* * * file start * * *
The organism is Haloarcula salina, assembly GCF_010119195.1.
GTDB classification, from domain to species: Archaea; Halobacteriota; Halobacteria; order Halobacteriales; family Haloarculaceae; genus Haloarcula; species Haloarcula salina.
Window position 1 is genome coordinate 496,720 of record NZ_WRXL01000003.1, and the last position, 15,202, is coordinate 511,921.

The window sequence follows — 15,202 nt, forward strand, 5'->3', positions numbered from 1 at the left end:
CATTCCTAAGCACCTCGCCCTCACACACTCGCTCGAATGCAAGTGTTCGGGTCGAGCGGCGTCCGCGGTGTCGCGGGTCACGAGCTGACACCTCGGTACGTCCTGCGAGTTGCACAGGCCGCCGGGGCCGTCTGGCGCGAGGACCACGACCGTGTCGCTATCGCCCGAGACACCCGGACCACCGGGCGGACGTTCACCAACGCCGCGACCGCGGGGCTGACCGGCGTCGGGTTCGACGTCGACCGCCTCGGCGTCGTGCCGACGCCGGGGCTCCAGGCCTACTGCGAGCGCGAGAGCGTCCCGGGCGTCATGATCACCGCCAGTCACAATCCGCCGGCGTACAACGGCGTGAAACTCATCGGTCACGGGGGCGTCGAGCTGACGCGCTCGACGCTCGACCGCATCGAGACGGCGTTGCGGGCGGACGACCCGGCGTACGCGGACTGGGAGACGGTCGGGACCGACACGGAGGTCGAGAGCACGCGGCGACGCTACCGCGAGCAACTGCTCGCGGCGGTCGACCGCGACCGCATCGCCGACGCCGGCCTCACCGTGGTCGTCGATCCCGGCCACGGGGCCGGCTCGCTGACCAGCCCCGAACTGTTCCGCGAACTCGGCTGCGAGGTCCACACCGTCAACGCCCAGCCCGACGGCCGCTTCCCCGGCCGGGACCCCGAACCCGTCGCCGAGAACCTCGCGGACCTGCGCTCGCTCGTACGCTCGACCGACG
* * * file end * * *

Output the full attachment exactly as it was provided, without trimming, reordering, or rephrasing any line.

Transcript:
The organism is Haloarcula salina, assembly GCF_010119195.1.
GTDB classification, from domain to species: Archaea; Halobacteriota; Halobacteria; order Halobacteriales; family Haloarculaceae; genus Haloarcula; species Haloarcula salina.
Window position 1 is genome coordinate 496,720 of record NZ_WRXL01000003.1, and the last position, 15,202, is coordinate 511,921.

The window sequence follows — 15,202 nt, forward strand, 5'->3', positions numbered from 1 at the left end:
CATTCCTAAGCACCTCGCCCTCACACACTCGCTCGAATGCAAGTGTTCGGGTCGAGCGGCGTCCGCGGTGTCGCGGGTCACGAGCTGACACCTCGGTACGTCCTGCGAGTTGCACAGGCCGCCGGGGCCGTCTGGCGCGAGGACCACGACCGTGTCGCTATCGCCCGAGACACCCGGACCACCGGGCGGACGTTCACCAACGCCGCGACCGCGGGGCTGACCGGCGTCGGGTTCGACGTCGACCGCCTCGGCGTCGTGCCGACGCCGGGGCTCCAGGCCTACTGCGAGCGCGAGAGCGTCCCGGGCGTCATGATCACCGCCAGTCACAATCCGCCGGCGTACAACGGCGTGAAACTCATCGGTCACGGGGGCGTCGAGCTGACGCGCTCGACGCTCGACCGCATCGAGACGGCGTTGCGGGCGGACGACCCGGCGTACGCGGACTGGGAGACGGTCGGGACCGACACGGAGGTCGAGAGCACGCGGCGACGCTACCGCGAGCAACTGCTCGCGGCGGTCGACCGCGACCGCATCGCCGACGCCGGCCTCACCGTGGTCGTCGATCCCGGCCACGGGGCCGGCTCGCTGACCAGCCCCGAACTGTTCCGCGAACTCGGCTGCGAGGTCCACACCGTCAACGCCCAGCCCGACGGCCGCTTCCCCGGCCGGGACCCCGAACCCGTCGCCGAGAACCTCGCGGACCTGCGCTCGCTCGTACGCTCGACCGACG